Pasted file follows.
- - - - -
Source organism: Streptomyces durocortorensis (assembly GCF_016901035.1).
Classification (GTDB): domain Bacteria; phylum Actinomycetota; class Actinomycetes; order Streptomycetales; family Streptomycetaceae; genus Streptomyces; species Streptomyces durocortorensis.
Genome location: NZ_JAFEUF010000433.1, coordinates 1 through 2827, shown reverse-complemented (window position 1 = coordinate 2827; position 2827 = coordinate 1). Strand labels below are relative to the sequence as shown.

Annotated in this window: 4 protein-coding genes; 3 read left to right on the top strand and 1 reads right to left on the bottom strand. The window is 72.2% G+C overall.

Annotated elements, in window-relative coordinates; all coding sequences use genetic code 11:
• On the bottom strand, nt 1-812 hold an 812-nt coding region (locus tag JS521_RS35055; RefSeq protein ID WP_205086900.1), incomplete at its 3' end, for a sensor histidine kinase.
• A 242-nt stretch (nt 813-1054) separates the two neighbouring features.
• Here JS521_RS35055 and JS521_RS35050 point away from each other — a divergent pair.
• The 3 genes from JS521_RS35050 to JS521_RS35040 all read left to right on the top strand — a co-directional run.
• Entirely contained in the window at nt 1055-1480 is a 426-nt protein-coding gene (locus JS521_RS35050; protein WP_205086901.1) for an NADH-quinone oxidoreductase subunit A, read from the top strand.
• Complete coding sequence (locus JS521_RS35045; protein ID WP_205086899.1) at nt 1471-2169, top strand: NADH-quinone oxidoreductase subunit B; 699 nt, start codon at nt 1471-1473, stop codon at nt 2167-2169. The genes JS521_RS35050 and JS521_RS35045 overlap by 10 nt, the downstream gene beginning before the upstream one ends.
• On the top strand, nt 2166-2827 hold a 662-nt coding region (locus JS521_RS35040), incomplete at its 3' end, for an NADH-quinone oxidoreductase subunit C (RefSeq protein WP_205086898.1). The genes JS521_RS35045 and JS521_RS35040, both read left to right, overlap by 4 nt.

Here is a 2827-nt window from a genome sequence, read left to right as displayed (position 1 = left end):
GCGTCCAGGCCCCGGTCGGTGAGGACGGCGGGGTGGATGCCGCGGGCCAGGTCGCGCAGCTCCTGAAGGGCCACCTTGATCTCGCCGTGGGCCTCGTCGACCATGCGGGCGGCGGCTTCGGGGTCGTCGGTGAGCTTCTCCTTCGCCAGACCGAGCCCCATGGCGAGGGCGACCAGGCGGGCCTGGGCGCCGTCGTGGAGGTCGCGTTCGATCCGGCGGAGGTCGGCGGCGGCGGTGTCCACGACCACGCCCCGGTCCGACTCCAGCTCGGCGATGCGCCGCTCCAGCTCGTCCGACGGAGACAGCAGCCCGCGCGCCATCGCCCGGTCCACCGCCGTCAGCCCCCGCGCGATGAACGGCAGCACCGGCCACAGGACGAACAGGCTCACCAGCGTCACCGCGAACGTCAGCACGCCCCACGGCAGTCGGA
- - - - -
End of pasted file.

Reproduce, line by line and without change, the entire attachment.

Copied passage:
Source organism: Streptomyces durocortorensis (assembly GCF_016901035.1).
Classification (GTDB): domain Bacteria; phylum Actinomycetota; class Actinomycetes; order Streptomycetales; family Streptomycetaceae; genus Streptomyces; species Streptomyces durocortorensis.
Genome location: NZ_JAFEUF010000433.1, coordinates 1 through 2827, shown reverse-complemented (window position 1 = coordinate 2827; position 2827 = coordinate 1). Strand labels below are relative to the sequence as shown.

Annotated in this window: 4 protein-coding genes; 3 read left to right on the top strand and 1 reads right to left on the bottom strand. The window is 72.2% G+C overall.

Annotated elements, in window-relative coordinates; all coding sequences use genetic code 11:
• On the bottom strand, nt 1-812 hold an 812-nt coding region (locus tag JS521_RS35055; RefSeq protein ID WP_205086900.1), incomplete at its 3' end, for a sensor histidine kinase.
• A 242-nt stretch (nt 813-1054) separates the two neighbouring features.
• Here JS521_RS35055 and JS521_RS35050 point away from each other — a divergent pair.
• The 3 genes from JS521_RS35050 to JS521_RS35040 all read left to right on the top strand — a co-directional run.
• Entirely contained in the window at nt 1055-1480 is a 426-nt protein-coding gene (locus JS521_RS35050; protein WP_205086901.1) for an NADH-quinone oxidoreductase subunit A, read from the top strand.
• Complete coding sequence (locus JS521_RS35045; protein ID WP_205086899.1) at nt 1471-2169, top strand: NADH-quinone oxidoreductase subunit B; 699 nt, start codon at nt 1471-1473, stop codon at nt 2167-2169. The genes JS521_RS35050 and JS521_RS35045 overlap by 10 nt, the downstream gene beginning before the upstream one ends.
• On the top strand, nt 2166-2827 hold a 662-nt coding region (locus JS521_RS35040), incomplete at its 3' end, for an NADH-quinone oxidoreductase subunit C (RefSeq protein WP_205086898.1). The genes JS521_RS35045 and JS521_RS35040, both read left to right, overlap by 4 nt.

Here is a 2827-nt window from a genome sequence, read left to right as displayed (position 1 = left end):
GCGTCCAGGCCCCGGTCGGTGAGGACGGCGGGGTGGATGCCGCGGGCCAGGTCGCGCAGCTCCTGAAGGGCCACCTTGATCTCGCCGTGGGCCTCGTCGACCATGCGGGCGGCGGCTTCGGGGTCGTCGGTGAGCTTCTCCTTCGCCAGACCGAGCCCCATGGCGAGGGCGACCAGGCGGGCCTGGGCGCCGTCGTGGAGGTCGCGTTCGATCCGGCGGAGGTCGGCGGCGGCGGTGTCCACGACCACGCCCCGGTCCGACTCCAGCTCGGCGATGCGCCGCTCCAGCTCGTCCGACGGAGACAGCAGCCCGCGCGCCATCGCCCGGTCCACCGCCGTCAGCCCCCGCGCGATGAACGGCAGCACCGGCCACAGGACGAACAGGCTCACCAGCGTCACCGCGAACGTCAGCACGCCCCACGGCAGTCGGA